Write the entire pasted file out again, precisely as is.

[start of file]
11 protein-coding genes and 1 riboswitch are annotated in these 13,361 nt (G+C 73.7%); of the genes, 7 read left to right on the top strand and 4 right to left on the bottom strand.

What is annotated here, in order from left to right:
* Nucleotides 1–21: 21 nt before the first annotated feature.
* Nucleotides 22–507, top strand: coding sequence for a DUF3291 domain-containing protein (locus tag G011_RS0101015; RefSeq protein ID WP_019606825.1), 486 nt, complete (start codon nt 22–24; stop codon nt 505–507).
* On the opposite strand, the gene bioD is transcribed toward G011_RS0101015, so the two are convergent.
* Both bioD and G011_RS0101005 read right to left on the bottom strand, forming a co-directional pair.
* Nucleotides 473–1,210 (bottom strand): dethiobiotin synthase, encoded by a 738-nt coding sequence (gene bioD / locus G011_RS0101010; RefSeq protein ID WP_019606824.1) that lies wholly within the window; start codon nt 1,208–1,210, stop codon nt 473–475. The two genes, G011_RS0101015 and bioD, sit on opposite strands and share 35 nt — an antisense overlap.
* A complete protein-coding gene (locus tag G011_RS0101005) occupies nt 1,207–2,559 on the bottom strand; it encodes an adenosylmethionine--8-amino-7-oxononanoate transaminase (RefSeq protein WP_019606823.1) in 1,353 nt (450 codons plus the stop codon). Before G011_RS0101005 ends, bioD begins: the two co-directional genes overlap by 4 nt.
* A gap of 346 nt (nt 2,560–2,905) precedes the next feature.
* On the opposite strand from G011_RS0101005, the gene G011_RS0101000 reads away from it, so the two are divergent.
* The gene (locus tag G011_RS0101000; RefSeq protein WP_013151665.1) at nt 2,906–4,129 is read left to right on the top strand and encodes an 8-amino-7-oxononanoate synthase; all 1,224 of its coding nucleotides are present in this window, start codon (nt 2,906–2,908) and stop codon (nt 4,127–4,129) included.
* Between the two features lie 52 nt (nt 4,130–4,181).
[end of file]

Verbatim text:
11 protein-coding genes and 1 riboswitch are annotated in these 13,361 nt (G+C 73.7%); of the genes, 7 read left to right on the top strand and 4 right to left on the bottom strand.

What is annotated here, in order from left to right:
* Nucleotides 1–21: 21 nt before the first annotated feature.
* Nucleotides 22–507, top strand: coding sequence for a DUF3291 domain-containing protein (locus tag G011_RS0101015; RefSeq protein ID WP_019606825.1), 486 nt, complete (start codon nt 22–24; stop codon nt 505–507).
* On the opposite strand, the gene bioD is transcribed toward G011_RS0101015, so the two are convergent.
* Both bioD and G011_RS0101005 read right to left on the bottom strand, forming a co-directional pair.
* Nucleotides 473–1,210 (bottom strand): dethiobiotin synthase, encoded by a 738-nt coding sequence (gene bioD / locus G011_RS0101010; RefSeq protein ID WP_019606824.1) that lies wholly within the window; start codon nt 1,208–1,210, stop codon nt 473–475. The two genes, G011_RS0101015 and bioD, sit on opposite strands and share 35 nt — an antisense overlap.
* A complete protein-coding gene (locus tag G011_RS0101005) occupies nt 1,207–2,559 on the bottom strand; it encodes an adenosylmethionine--8-amino-7-oxononanoate transaminase (RefSeq protein WP_019606823.1) in 1,353 nt (450 codons plus the stop codon). Before G011_RS0101005 ends, bioD begins: the two co-directional genes overlap by 4 nt.
* A gap of 346 nt (nt 2,560–2,905) precedes the next feature.
* On the opposite strand from G011_RS0101005, the gene G011_RS0101000 reads away from it, so the two are divergent.
* The gene (locus tag G011_RS0101000; RefSeq protein WP_013151665.1) at nt 2,906–4,129 is read left to right on the top strand and encodes an 8-amino-7-oxononanoate synthase; all 1,224 of its coding nucleotides are present in this window, start codon (nt 2,906–2,908) and stop codon (nt 4,127–4,129) included.
* Between the two features lie 52 nt (nt 4,130–4,181).